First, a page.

PANUCHOS — A Taste of the World
Marty Martindale

UF professor Allan Burns shares Mayan recipes for panuchos and pickled red onions.

Anthropology professor Allan Burns conducts research on the language, culture, migration and health of Mexico’s Maya people. He started an exchange program between the Autonomous University of the Yucatan and UF that has helped send more than 1,000 UF students from various disciplines to study in Mexico.

Burns shares his recipe for panuchos (pan-OO-choss), a bean-filled tortilla dish that are the favorite of Yucatecans and those who visit the area. Similar dishes are found in El Salvador (Pupusas) and other parts of Mexico and Central America, suggesting that this gourmet treat is an ancient Mayan delicacy. They can be eaten as a snack or a main meal, vegetarian or not.

Allan Burns was introduced to panuchos while working in the Yucatan. A red onion toping recipe follows below.

Panuchos  Serves 4 (three panuchos each)

12 small corn tortillas
1 can refried black beans
½ cup water
Vegetable oil
Toppings (see below)

In a small bowl, mix refried black beans with water; set aside. Place one tortilla in a hot frying pan, flipping once, until it puffs up. Slice the tortilla open (like a pita) and stuff it with black beans. Repeat for each tortilla.

Deep fry each flat tortilla in about a half inch of vegetable oil until it is golden brown and slightly stiff. Drain on paper towels. Serve immediately.

Panuchos can be garnished with shredded barbecue chicken or sliced hard boiled eggs, as well as lettuce and (for those who crave heat) habanero sauce. Top with a few slices of pickled red onions.



Pickled Red Onions (To be served on top of panuchos)

Don’t let the concept put you off — the onions round out the taste of panuchos by adding a slightly acidic bite. Photo by Cinnamon Bair.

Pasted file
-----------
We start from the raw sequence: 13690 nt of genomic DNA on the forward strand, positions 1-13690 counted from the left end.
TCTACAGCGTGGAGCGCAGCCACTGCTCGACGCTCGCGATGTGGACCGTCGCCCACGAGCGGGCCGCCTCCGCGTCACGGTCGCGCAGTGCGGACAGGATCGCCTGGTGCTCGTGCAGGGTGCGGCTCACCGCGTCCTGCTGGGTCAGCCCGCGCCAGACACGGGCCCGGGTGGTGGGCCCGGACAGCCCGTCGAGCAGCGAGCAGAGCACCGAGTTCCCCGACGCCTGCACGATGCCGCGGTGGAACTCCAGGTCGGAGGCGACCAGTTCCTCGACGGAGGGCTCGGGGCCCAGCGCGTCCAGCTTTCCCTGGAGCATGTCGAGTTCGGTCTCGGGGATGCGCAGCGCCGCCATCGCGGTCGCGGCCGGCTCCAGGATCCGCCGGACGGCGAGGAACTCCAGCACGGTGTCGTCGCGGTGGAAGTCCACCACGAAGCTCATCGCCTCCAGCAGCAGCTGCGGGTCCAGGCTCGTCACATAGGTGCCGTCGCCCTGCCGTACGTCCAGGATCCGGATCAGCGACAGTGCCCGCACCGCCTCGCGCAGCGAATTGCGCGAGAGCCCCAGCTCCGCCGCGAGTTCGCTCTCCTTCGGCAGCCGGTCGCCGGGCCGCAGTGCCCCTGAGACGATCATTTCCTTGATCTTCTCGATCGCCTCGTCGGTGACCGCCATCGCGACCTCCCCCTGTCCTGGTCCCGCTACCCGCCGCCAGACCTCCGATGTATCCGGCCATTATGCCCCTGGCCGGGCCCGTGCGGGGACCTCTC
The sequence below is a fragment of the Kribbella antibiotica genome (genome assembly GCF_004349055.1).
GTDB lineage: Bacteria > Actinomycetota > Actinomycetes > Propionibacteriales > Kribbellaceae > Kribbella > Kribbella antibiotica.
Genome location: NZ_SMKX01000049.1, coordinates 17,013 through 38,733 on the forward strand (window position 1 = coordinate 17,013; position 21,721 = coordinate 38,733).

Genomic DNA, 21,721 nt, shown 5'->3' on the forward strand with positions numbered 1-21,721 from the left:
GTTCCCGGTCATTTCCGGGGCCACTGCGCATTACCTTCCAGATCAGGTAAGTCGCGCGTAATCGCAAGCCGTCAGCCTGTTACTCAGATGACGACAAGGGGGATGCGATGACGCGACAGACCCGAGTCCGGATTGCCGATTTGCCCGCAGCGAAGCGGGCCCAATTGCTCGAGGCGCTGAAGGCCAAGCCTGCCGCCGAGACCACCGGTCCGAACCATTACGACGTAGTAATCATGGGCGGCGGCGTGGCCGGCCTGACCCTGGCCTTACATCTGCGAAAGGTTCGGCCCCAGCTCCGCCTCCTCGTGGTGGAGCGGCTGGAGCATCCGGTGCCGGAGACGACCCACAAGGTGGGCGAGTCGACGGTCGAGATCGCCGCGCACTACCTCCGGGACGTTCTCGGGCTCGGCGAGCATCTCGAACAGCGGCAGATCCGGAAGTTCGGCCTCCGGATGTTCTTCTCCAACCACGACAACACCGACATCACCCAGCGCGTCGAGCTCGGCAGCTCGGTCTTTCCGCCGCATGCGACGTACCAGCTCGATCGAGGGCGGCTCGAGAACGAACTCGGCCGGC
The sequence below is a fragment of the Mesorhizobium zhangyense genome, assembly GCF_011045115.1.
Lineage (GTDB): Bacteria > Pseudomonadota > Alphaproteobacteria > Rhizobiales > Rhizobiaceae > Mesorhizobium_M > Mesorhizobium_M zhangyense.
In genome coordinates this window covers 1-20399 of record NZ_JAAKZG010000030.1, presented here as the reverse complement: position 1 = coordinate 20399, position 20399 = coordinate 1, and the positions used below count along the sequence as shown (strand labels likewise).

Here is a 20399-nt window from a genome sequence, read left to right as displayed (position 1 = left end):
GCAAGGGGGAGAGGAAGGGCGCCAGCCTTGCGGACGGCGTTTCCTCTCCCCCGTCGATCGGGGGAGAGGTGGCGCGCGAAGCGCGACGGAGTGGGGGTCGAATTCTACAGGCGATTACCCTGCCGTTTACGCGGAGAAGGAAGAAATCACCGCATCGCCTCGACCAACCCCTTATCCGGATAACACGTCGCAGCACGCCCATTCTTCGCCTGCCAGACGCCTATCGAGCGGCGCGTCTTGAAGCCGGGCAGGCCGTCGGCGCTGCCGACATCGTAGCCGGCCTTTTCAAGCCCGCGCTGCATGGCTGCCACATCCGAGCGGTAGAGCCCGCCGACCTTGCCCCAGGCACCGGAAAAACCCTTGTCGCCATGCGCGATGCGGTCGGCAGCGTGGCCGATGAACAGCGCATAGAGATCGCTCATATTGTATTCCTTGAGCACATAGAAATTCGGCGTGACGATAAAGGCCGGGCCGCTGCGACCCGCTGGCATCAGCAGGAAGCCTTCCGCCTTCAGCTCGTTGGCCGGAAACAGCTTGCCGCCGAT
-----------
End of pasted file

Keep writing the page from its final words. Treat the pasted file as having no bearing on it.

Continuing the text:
1 red onion
1 cup vinegar
½ cup water
2 bay leaves
¼ teaspoon of salt (or to taste)
5 peppercorns
1 teaspoon beat juice (for color)

Cut the onion into quarters and blanch in boiling water for 30 seconds. Drain the onion; place it in a bowl and add remaining ingredients, stirring to mix. Let sit 30 minutes before serving.

Leftovers can be stored in the refrigerator for several weeks.

(Note: Don’t let the concept put you off — the onions round out the taste of panuchos by adding a slightly acidic bite.)

Allan Burns is duPont-Magid Professor of Anthropology and until recently Chair of the Department at the University of Florida. He is also an affiliate with the Latin American Studies program, Linguistics, the Vision Center and director of the Florida/Yucatan program at the University of Florida.




(Article reprinted from FLORIDA, Magazine of the Gator Nation)
osted August 4, 2011.
Photos by Allan Burns and Cinnamon Bair


Marty Martindale

About Marty Martindale

Foodsite Magazine and Marty aim to help the cooking-challenged avoid dependence on others due to lack of cooking knowhow. We concentrate on quick breakfasts, portable lunches and “good-4-u” night meals. With readily available web translation, the magazine explains separate foods, a little of their history, their nutrition, suggested “go-withs,” serving ideas and links to foodsites with recipes.

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